By Jonathan Nicholson
Oct. 2 — While the Treasury Department clarified how soon it would need a debt limit hike recently, it left open the question of how much of an increase it wanted. If the White House and congressional Republicans want to put the issue in the rear view mirror for 2016, however, the price will be steep: probably more than $1 trillion in new debt.
That's according to estimates from the nonpartisan Congressional Budget Office and the White House's own Office of Management and Budget. While Treasury's estimate that it will run out of borrowing room under the current $18.113 trillion debt ceiling Nov. 5 has put the issue on the legislative front burner, little attention has been paid to how much debt will be added by another debt limit hike or suspension sufficient to get through the November 2016 presidential elections.
In July, the OMB estimated the debt subject to the congressionally set debt limit would total $19.225 trillion as of Sept. 30, 2016. With October usually posting a deficit for the government as well, the actual figure to get through Election Day would likely be somewhat higher than $19.225 trillion.
The CBO, in its mid-session review issued in August, put the Sept. 30, 2016, debt amount at a slightly lower $19.043 trillion.
Compared to the where the debt stands currently, the OMB projection would result in an increase of more than $1 trillion, while in the CBO calculation the increase would be closer to $900 billion.
Treasury Estimate Somewhat Early
Since taking over Congress in 2011, Republicans have shied away from traditional increases in the debt, choosing to suspend the limit until a specific date and then allowing it to reset at a higher number to account for the debt amassed during the suspension period. But the end result has been the same: more debt. For example, the February 2014 suspension in the debt limit allowed it to again reset in March 2015. The difference between the two limits: $901 billion.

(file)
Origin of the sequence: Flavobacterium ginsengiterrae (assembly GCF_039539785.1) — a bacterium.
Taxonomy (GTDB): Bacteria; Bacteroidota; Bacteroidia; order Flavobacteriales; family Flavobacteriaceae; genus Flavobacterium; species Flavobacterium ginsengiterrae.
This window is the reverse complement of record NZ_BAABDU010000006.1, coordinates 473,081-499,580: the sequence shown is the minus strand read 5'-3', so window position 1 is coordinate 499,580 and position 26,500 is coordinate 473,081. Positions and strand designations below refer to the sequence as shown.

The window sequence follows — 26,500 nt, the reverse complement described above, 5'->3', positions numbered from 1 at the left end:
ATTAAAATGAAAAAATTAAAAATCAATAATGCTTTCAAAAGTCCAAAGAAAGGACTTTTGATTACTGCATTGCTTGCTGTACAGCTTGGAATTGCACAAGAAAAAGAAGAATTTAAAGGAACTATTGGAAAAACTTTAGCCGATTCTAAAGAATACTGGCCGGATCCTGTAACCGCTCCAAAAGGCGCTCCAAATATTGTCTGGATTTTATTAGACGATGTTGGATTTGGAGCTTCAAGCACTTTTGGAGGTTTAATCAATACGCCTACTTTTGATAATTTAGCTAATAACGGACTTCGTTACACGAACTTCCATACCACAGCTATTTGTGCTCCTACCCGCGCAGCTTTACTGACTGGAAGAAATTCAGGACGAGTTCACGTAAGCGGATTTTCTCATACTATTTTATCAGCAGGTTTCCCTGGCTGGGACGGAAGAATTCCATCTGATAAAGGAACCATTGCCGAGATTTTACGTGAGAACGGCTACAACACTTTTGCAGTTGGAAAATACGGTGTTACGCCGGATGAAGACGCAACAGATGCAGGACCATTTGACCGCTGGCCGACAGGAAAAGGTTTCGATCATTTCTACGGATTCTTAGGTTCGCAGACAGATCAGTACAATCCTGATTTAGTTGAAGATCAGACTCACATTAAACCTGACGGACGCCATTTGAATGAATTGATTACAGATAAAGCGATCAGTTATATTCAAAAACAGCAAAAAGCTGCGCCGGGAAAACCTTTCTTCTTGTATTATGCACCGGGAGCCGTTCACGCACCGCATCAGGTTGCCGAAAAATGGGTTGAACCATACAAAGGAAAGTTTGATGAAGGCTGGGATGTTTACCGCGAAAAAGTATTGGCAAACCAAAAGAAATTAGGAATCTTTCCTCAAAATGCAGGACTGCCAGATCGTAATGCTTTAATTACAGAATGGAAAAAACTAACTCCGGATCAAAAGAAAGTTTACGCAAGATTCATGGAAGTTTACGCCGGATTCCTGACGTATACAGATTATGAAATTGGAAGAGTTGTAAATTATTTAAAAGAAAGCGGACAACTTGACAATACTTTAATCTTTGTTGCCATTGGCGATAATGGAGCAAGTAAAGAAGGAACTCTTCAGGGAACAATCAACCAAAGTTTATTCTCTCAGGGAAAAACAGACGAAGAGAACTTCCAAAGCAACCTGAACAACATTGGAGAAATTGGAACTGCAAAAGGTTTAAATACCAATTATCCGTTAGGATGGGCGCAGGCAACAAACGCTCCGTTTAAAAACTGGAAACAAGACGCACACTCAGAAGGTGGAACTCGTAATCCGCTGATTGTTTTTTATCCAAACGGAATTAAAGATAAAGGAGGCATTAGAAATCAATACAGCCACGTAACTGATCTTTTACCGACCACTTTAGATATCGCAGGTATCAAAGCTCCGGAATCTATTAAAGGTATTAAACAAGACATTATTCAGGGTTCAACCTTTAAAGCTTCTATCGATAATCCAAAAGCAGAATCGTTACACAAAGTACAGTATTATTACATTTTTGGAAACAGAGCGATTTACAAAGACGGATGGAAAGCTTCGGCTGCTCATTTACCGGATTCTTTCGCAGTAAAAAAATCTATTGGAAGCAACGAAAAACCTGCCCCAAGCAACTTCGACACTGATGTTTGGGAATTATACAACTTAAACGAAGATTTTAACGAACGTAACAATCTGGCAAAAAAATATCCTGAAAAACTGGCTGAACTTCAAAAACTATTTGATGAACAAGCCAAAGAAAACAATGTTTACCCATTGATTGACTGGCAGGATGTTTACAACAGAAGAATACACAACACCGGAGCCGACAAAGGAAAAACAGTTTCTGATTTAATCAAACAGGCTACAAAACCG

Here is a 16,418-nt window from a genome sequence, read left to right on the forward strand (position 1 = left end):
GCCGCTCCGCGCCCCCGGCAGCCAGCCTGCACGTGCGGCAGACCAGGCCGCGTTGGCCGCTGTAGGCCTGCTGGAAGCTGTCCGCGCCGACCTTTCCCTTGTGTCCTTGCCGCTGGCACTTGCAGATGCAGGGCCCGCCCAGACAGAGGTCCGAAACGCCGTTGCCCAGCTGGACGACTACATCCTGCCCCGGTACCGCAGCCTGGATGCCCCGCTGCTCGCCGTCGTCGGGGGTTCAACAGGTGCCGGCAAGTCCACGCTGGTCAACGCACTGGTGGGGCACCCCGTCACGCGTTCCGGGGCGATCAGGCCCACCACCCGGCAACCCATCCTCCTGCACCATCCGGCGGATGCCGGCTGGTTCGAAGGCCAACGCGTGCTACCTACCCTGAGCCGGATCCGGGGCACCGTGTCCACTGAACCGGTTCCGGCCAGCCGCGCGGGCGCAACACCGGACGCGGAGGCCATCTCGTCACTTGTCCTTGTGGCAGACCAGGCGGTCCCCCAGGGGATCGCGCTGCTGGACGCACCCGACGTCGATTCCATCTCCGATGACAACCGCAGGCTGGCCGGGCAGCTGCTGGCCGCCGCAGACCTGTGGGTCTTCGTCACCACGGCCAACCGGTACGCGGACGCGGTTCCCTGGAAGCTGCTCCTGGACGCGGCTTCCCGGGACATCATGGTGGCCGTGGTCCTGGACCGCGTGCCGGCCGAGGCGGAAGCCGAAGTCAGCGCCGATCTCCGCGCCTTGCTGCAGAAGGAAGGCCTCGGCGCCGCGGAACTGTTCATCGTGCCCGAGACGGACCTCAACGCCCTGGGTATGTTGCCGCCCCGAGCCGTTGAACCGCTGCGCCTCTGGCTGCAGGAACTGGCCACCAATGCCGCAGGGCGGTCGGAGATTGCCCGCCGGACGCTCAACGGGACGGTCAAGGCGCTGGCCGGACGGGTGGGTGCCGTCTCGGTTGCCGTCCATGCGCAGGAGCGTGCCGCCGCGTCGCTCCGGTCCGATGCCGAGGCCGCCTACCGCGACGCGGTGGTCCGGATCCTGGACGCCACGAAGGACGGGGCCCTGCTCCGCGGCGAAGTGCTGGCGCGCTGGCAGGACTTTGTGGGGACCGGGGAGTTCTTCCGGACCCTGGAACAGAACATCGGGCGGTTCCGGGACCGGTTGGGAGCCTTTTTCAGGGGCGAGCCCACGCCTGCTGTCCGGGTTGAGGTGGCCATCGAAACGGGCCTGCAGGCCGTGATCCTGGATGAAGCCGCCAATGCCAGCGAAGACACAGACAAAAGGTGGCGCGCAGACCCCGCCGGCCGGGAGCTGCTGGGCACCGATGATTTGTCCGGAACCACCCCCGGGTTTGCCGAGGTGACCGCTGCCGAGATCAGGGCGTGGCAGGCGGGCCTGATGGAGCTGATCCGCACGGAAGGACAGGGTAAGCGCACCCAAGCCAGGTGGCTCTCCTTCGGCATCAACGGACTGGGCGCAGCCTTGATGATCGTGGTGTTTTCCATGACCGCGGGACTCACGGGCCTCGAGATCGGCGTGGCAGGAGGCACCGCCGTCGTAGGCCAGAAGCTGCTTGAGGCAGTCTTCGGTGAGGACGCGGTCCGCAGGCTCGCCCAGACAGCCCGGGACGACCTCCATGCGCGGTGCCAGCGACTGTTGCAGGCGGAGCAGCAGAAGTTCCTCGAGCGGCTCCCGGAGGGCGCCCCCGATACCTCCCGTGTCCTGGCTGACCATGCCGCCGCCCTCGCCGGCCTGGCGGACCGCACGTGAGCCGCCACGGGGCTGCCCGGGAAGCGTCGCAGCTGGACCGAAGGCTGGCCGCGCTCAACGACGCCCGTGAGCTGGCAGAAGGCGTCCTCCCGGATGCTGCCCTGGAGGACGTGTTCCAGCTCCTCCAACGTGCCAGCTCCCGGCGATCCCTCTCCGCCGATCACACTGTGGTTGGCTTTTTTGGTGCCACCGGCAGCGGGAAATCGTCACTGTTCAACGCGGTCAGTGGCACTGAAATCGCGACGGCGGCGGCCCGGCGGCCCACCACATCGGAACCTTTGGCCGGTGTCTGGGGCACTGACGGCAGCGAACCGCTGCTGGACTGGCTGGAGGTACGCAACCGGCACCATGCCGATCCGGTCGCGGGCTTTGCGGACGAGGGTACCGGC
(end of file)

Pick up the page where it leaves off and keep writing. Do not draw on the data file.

How much debt will be allowed by a new suspension or debt limit hike is not the only political problem relating to the debt limit. The relatively quick turnaround forced by the Treasury's Nov. 5 estimate is also likely to be an issue.
While many on Capitol Hill seemed focused on the later end of the Congressional Budget Office's August forecast that the debt limit may not need to be dealt with until mid-November or early December, private sector forecasters found Treasury's estimate somewhat on the early side of their estimates, but only by a week or two.
Alec Phillips, political economist with Goldman Sachs, said, “Our estimate was mid-November, so not tremendously different.”
Lou Crandall, chief economist with analysis firm Wrightson ICAP, called the Nov. 5 date “very conservative” in a research note for clients, but he noted analysts don't have access to up-to-date data on federal trust fund movements that can affect the amount of borrowing room available. Prior to Treasury's announcement, Crandall had pegged the second half of November as the “drop dead” date.
Similarly, the Bipartisan Policy Center had also projected a mid- to late-November “drop dead” date. In a statement Oct. 2, Steve Bell, the BPC's senior director of economic policy, said, “While Treasury Secretary Lew used the date of November 5 as the date of exhaustion of extraordinary measures, we would emphasize that the letter pointed out the uncertainties of the department's estimates. We would recommend paying special attention to that portion of the Secretary's letter and keeping in mind that the November 5 date may well change as more October data accumulates.”
In the letter to congressional leaders, Lew said Treasury would have less than $30 billion in cash on hand on Nov. 5, which would leave it vulnerable to being unable to pay daily bills expected in the early part and middle of the month. Goldman's Phillips cited a $33 billion interest payment due mid-month and a $6 billion Social Security outlay expected Nov. 11 as likely candidates for what Lew was referring to.
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